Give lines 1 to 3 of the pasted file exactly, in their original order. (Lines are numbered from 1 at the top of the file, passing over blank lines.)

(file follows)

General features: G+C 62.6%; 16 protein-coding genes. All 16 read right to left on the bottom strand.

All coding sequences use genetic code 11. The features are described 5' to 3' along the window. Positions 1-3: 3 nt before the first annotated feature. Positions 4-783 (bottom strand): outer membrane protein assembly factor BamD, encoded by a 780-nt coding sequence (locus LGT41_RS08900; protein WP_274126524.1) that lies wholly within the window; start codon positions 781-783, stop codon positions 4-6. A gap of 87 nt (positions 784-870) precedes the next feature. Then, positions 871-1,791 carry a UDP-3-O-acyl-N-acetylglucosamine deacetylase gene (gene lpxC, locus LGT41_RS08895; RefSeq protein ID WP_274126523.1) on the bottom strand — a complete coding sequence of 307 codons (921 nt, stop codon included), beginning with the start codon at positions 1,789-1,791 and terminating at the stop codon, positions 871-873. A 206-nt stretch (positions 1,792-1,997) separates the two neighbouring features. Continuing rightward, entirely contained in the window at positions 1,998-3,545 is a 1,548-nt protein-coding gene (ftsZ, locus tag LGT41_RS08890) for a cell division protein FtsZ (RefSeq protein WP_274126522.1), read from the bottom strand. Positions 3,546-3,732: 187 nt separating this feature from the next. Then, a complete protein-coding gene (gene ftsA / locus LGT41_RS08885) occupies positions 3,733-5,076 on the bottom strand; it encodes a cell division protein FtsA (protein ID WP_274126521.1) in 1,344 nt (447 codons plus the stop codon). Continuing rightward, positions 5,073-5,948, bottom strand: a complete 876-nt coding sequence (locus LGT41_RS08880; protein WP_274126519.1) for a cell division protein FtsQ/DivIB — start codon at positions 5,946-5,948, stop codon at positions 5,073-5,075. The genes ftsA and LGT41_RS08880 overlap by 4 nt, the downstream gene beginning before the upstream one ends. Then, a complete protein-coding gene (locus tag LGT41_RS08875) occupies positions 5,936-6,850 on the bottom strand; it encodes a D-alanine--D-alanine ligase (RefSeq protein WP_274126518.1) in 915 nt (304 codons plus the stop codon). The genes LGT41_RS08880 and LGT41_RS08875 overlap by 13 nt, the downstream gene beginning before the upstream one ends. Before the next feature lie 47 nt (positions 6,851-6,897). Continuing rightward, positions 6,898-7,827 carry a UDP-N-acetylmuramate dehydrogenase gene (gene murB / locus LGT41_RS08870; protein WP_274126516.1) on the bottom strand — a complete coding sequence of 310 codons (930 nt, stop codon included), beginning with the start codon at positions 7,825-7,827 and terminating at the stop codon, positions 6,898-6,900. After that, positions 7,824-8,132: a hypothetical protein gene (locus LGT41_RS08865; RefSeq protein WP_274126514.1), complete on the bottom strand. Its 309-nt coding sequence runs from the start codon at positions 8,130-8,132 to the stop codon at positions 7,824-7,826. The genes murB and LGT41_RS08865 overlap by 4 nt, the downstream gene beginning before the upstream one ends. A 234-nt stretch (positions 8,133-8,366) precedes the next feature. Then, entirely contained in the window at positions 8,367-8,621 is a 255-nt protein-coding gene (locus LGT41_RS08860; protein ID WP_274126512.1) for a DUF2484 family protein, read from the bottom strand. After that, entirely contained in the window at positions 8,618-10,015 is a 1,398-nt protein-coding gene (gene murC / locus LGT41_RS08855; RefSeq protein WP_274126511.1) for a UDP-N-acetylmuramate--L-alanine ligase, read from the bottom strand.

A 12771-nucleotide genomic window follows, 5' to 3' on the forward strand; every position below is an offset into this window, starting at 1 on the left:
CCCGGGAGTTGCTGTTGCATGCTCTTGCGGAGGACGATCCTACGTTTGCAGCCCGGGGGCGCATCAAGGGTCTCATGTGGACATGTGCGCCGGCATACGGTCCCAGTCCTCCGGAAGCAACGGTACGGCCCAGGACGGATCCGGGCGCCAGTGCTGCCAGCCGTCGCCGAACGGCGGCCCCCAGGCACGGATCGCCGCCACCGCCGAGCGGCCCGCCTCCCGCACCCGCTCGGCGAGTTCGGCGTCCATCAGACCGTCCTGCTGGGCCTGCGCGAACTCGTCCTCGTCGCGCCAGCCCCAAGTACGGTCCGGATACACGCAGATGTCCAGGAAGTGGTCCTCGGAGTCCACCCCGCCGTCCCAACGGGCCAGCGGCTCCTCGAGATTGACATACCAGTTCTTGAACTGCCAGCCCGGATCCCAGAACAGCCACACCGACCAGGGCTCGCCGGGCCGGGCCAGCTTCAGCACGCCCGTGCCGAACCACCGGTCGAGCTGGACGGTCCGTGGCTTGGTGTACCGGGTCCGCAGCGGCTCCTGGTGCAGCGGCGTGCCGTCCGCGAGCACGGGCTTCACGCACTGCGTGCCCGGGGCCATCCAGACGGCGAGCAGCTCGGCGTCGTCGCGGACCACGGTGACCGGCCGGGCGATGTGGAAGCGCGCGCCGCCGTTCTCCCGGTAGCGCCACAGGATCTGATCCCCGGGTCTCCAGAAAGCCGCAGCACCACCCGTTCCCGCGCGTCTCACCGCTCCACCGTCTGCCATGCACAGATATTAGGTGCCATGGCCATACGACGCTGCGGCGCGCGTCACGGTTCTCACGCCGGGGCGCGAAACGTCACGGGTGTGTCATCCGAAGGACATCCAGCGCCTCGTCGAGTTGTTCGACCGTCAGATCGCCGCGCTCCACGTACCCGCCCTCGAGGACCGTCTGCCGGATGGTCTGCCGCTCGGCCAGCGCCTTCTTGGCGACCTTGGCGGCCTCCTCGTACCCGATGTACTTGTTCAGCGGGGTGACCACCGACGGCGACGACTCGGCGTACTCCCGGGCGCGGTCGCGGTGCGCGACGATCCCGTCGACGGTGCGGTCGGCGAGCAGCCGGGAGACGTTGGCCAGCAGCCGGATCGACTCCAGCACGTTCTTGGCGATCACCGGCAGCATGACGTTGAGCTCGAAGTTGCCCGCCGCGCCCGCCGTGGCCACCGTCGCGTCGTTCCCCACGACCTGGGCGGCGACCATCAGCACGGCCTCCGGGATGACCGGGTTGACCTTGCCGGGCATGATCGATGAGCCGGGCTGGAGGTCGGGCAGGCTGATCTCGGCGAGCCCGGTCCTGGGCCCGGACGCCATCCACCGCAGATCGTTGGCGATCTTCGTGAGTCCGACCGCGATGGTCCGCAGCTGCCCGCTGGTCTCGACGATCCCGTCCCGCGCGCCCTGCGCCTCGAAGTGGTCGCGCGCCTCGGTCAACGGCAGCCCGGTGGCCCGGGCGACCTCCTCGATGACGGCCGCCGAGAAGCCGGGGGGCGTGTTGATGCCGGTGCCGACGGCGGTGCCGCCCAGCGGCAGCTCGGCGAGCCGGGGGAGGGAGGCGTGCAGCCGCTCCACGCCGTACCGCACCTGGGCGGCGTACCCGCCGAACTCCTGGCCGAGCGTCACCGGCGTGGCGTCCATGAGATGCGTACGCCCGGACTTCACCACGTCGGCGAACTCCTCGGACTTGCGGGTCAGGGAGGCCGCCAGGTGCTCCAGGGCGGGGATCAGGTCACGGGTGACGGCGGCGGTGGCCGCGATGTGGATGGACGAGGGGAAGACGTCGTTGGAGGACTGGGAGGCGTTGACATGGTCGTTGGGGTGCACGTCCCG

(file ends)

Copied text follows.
General features: G+C 62.6%; 16 protein-coding genes. All 16 read right to left on the bottom strand.

All coding sequences use genetic code 11. The features are described 5' to 3' along the window. Positions 1-3: 3 nt before the first annotated feature. Positions 4-783 (bottom strand): outer membrane protein assembly factor BamD, encoded by a 780-nt coding sequence (locus LGT41_RS08900; protein WP_274126524.1) that lies wholly within the window; start codon positions 781-783, stop codon positions 4-6. A gap of 87 nt (positions 784-870) precedes the next feature. Then, positions 871-1,791 carry a UDP-3-O-acyl-N-acetylglucosamine deacetylase gene (gene lpxC, locus LGT41_RS08895; RefSeq protein ID WP_274126523.1) on the bottom strand — a complete coding sequence of 307 codons (921 nt, stop codon included), beginning with the start codon at positions 1,789-1,791 and terminating at the stop codon, positions 871-873. A 206-nt stretch (positions 1,792-1,997) separates the two neighbouring features. Continuing rightward, entirely contained in the window at positions 1,998-3,545 is a 1,548-nt protein-coding gene (ftsZ, locus tag LGT41_RS08890) for a cell division protein FtsZ (RefSeq protein WP_274126522.1), read from the bottom strand. Positions 3,546-3,732: 187 nt separating this feature from the next. Then, a complete protein-coding gene (gene ftsA / locus LGT41_RS08885) occupies positions 3,733-5,076 on the bottom strand; it encodes a cell division protein FtsA (protein ID WP_274126521.1) in 1,344 nt (447 codons plus the stop codon). Continuing rightward, positions 5,073-5,948, bottom strand: a complete 876-nt coding sequence (locus LGT41_RS08880; protein WP_274126519.1) for a cell division protein FtsQ/DivIB — start codon at positions 5,946-5,948, stop codon at positions 5,073-5,075. The genes ftsA and LGT41_RS08880 overlap by 4 nt, the downstream gene beginning before the upstream one ends. Then, a complete protein-coding gene (locus tag LGT41_RS08875) occupies positions 5,936-6,850 on the bottom strand; it encodes a D-alanine--D-alanine ligase (RefSeq protein WP_274126518.1) in 915 nt (304 codons plus the stop codon). The genes LGT41_RS08880 and LGT41_RS08875 overlap by 13 nt, the downstream gene beginning before the upstream one ends. Before the next feature lie 47 nt (positions 6,851-6,897). Continuing rightward, positions 6,898-7,827 carry a UDP-N-acetylmuramate dehydrogenase gene (gene murB / locus LGT41_RS08870; protein WP_274126516.1) on the bottom strand — a complete coding sequence of 310 codons (930 nt, stop codon included), beginning with the start codon at positions 7,825-7,827 and terminating at the stop codon, positions 6,898-6,900. After that, positions 7,824-8,132: a hypothetical protein gene (locus LGT41_RS08865; RefSeq protein WP_274126514.1), complete on the bottom strand. Its 309-nt coding sequence runs from the start codon at positions 8,130-8,132 to the stop codon at positions 7,824-7,826. The genes murB and LGT41_RS08865 overlap by 4 nt, the downstream gene beginning before the upstream one ends. A 234-nt stretch (positions 8,133-8,366) precedes the next feature. Then, entirely contained in the window at positions 8,367-8,621 is a 255-nt protein-coding gene (locus LGT41_RS08860; protein ID WP_274126512.1) for a DUF2484 family protein, read from the bottom strand. After that, entirely contained in the window at positions 8,618-10,015 is a 1,398-nt protein-coding gene (gene murC / locus LGT41_RS08855; RefSeq protein WP_274126511.1) for a UDP-N-acetylmuramate--L-alanine ligase, read from the bottom strand.

A 12771-nucleotide genomic window follows, 5' to 3' on the forward strand; every position below is an offset into this window, starting at 1 on the left: